ALLEGANY, N.Y. – In 2002, St. Bonaventure considered developing an academic presence in the region of Assisi, Italy: not just a pilgrimage, but a study abroad program for the university.
Michael Chiariello, working with Patrick Panzarella, did a search of academic centers in the area and discovered a site in Perugia, Italy, which seemed to be a good fit. Perugia is 20 minutes from Assisi, in the Umbria region. Panzarella soon established a successful summer program there at the Umbra Institute.
In exchange for a cooperative agreement with the Umbra Institute, St. Bonaventure was invited to establish a Bonaventure presence in Perugia – a full semester program beginning in spring 2007. Panzarella and Chiariello were instrumental in formalizing the agreement with the Umbra Institute.
To prepare, Chiariello traveled to Perugia with his wife, Judy, and enrolled in the Università per Stranieri (University for Foreigners). He and his wife took a one-month intensive Italian course, 20 hours a week.
“It was very intense, but a great experience,” he said. He spent a lot of time at the Umbria Institute observing its operation and a little time thinking about the courses the full-year program should have. ”The choice of Perugia vs. Assisi was made because Assisi is a very contemplative place,” Chiariello said. “It is a place that deserves quiet and respectful observance. In other words, not a good college town.”
While Perugia has the proximity to Assisi, it also is a great cultural center of its own. “Perugia is where Raphael studied with Perugino,” he said. “It’s got incredible character with thousands of college students from all over the world who come and study Italian, including individuals from Asia, Africa, the Middle East, Europe, Australia and America.”
Perugia, in addition to its Italian, Franciscan cultural presence, has Etruscan, Roman, Medieval and Renaissance cultures all historically preserved. It is off the beaten path. Not a tourist destination. “It is the perfect location for our program,” said Chiariello.
Samples of courses to be offered include “The Franciscan Heritage Program.” It will consist of a series of courses that are designed to take advantage of the Umbria region, in proximity to all the sites where Francis and Clare lived.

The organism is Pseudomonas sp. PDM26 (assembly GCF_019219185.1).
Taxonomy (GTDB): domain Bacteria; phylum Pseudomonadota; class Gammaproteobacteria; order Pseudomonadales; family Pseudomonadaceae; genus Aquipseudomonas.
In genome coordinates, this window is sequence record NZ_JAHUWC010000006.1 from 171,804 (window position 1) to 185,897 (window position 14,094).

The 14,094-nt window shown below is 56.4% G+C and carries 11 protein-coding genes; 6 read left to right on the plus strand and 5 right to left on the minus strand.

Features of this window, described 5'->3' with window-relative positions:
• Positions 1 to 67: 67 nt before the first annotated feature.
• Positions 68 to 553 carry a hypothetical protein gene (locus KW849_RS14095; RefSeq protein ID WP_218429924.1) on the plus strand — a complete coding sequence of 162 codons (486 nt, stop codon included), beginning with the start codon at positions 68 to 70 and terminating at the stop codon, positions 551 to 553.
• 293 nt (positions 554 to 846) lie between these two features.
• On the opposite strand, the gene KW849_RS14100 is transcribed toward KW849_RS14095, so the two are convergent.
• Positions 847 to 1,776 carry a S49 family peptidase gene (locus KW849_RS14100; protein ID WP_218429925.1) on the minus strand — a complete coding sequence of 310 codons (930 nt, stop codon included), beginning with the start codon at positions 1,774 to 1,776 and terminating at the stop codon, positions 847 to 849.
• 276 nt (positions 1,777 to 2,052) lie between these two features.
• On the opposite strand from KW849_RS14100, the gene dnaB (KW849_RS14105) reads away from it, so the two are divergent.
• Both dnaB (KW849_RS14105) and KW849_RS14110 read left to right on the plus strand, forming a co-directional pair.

“We wanted a program that would take advantage of the location. It would be a general study abroad program, where students learn something about the culture of the region, and one that would satisfy St. Bonaventure University requirements, Clare College requirements specifically, and would also be appealing to other Franciscan and Catholic schools who are interested in the Franciscan legacy,” he said.
Franciscan Heritage courses cover material that would be essential to the Franciscan Tradition, the lives of Francis and Clare and some of the philosophers such as St. Bonaventure who have written and thought about that legacy, including some of the art and literature that has grown out of that.
” ‘The Life of Francis and Clare’ is an ethics course to be understood as exemplars of a certain kind of good life – the Franciscan life,” said Chiariello. “They are the models. The course will look at their lives, study their biographies a bit and we’ll travel to places where they lived and prayed. But we will also be talking about contemporary ethical concerns such as environmental problems – Francis as patron of the environment.”
“The Franciscan Intellectual Tradition” is a course looking at the influence Francis and Clare and other Franciscans had on the universities of the Middle Ages. “One of the things that happened very early on is a move from the early development of the Franciscan brotherhood as an order of preachers to an established order of philosophers and thinkers,” said Chiariello.
“Within a generation, Franciscans had a house in Bologna and at the University of Paris. St. Bonaventure was born toward the end of St. Francis’s life, beginning a new generation. He was a world-class philosopher at the University of Paris before he became a friar. The Franciscans had a huge impact on European intellectual history.”
This will also be a history course of Western civilization.
Chiariello said, “We’ll go back to the ancient world because the Franciscan and medieval philosophers were really studying Plato and Aristotle, so this will give us a window on the ancient world. We’ll bring it up into the medieval European world where we will focus most of our attention, and then we will move into some contemporary discussion on what Franciscan thinking is today.”